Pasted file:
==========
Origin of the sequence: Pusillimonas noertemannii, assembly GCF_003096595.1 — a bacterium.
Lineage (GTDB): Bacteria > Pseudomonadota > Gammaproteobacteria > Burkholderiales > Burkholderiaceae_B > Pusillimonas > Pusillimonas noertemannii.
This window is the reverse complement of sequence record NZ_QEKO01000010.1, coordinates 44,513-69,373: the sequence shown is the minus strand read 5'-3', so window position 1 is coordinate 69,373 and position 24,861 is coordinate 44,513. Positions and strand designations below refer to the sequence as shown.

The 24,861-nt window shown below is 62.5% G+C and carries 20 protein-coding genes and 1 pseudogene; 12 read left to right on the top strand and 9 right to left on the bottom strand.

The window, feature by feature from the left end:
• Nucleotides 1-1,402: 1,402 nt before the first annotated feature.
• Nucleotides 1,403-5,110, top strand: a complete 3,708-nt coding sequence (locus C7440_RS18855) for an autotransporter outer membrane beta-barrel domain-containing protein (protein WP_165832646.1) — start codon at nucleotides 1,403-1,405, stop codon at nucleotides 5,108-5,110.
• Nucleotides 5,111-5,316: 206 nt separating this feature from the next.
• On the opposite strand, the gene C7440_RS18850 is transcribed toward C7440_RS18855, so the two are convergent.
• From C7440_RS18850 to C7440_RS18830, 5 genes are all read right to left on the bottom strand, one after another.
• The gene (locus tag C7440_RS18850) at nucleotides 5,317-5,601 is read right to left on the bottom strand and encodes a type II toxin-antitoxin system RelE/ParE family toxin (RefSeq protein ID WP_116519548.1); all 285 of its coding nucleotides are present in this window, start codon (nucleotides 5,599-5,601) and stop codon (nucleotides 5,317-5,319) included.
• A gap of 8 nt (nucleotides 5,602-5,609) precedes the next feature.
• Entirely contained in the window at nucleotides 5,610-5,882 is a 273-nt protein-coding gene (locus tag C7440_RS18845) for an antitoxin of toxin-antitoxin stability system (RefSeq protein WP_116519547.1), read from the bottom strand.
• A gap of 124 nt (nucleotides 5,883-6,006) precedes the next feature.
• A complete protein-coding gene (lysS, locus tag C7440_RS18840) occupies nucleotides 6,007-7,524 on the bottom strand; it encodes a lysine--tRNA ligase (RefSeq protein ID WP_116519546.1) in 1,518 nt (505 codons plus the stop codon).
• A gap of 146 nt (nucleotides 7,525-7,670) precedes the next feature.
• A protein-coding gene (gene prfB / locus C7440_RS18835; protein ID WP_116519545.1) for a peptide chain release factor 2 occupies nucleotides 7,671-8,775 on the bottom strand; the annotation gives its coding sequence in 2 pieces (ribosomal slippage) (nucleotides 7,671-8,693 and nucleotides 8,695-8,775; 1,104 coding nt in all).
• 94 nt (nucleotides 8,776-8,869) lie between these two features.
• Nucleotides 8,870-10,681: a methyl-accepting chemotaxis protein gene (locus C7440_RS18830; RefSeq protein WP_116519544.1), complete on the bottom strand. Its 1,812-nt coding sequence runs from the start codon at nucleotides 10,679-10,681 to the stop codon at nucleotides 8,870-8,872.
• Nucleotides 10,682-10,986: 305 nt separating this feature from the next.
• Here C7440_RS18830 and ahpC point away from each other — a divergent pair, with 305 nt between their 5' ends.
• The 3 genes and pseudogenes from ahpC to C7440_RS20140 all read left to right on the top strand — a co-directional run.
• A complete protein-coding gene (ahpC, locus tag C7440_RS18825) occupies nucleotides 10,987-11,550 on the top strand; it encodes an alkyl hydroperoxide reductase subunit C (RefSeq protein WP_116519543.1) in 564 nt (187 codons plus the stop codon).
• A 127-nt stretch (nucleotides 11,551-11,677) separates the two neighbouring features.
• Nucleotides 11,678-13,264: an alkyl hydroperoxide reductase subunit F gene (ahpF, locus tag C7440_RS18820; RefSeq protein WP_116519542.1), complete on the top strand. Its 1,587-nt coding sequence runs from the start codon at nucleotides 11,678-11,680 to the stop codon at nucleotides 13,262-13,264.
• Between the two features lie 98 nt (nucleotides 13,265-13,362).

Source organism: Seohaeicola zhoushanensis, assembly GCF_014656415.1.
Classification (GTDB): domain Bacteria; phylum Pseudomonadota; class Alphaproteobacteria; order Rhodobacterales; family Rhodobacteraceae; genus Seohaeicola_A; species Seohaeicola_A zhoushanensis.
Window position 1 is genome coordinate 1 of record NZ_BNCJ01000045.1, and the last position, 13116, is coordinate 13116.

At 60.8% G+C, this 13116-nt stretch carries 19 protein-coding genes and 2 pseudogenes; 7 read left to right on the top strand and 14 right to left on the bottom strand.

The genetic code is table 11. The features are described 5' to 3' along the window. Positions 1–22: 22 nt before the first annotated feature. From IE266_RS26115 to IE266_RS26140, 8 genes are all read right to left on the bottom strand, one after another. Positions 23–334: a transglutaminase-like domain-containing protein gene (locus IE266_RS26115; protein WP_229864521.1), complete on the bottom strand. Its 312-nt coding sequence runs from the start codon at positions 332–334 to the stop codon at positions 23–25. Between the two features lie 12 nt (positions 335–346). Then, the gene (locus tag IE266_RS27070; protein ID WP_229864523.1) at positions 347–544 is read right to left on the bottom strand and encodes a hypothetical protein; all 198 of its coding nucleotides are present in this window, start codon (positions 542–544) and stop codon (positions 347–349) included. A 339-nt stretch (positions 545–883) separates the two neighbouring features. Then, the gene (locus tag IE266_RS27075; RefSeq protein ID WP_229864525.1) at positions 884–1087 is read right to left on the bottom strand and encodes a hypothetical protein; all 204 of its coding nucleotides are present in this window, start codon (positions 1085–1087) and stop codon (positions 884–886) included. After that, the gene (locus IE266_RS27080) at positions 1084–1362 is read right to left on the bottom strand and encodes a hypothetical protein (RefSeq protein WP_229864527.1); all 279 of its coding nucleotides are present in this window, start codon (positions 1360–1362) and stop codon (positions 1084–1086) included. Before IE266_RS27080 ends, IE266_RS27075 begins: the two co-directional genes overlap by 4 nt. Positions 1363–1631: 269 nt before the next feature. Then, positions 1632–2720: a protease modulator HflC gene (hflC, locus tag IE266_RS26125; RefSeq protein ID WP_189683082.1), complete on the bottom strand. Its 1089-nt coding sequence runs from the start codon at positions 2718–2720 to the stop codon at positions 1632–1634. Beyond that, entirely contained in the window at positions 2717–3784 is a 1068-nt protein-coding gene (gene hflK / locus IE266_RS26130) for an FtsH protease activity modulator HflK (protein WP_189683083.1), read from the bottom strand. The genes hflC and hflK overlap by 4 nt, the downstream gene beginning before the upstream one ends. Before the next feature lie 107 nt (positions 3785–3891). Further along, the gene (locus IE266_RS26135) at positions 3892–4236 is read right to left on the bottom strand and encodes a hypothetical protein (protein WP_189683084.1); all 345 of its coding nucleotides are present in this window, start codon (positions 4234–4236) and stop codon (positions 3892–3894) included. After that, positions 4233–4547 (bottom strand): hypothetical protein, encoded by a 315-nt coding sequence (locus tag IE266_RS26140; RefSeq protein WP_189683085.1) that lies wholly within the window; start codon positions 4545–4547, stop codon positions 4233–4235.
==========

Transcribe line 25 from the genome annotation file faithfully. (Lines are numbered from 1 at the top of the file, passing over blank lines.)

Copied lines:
• Nucleotides 11,678-13,264: an alkyl hydroperoxide reductase subunit F gene (ahpF, locus tag C7440_RS18820; RefSeq protein WP_116519542.1), complete on the top strand. Its 1,587-nt coding sequence runs from the start codon at nucleotides 11,678-11,680 to the stop codon at nucleotides 13,262-13,264.